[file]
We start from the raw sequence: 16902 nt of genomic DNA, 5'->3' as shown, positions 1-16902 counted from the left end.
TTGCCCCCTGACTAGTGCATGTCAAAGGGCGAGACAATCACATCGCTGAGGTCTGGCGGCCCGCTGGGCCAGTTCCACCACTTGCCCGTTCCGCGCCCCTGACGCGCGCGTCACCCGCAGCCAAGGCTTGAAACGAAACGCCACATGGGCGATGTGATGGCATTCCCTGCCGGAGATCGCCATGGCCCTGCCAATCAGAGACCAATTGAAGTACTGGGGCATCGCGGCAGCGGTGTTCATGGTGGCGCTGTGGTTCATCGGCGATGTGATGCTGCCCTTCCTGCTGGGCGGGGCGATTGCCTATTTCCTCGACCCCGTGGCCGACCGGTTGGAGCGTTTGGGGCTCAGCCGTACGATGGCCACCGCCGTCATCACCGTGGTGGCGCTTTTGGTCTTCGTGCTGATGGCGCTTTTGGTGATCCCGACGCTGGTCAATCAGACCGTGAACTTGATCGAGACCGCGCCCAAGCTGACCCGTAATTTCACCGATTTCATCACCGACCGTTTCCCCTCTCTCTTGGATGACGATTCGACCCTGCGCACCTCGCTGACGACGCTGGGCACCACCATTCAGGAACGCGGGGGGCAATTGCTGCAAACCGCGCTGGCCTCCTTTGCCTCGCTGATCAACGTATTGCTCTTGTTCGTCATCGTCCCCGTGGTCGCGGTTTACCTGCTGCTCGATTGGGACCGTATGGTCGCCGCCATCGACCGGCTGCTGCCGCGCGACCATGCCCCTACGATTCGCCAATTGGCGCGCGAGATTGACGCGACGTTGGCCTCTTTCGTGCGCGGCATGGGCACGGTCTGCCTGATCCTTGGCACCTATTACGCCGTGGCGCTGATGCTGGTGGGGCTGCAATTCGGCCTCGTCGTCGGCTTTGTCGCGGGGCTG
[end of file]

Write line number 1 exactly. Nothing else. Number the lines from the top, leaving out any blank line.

We start from the raw sequence: 16902 nt of genomic DNA, 5'->3' as shown, positions 1-16902 counted from the left end.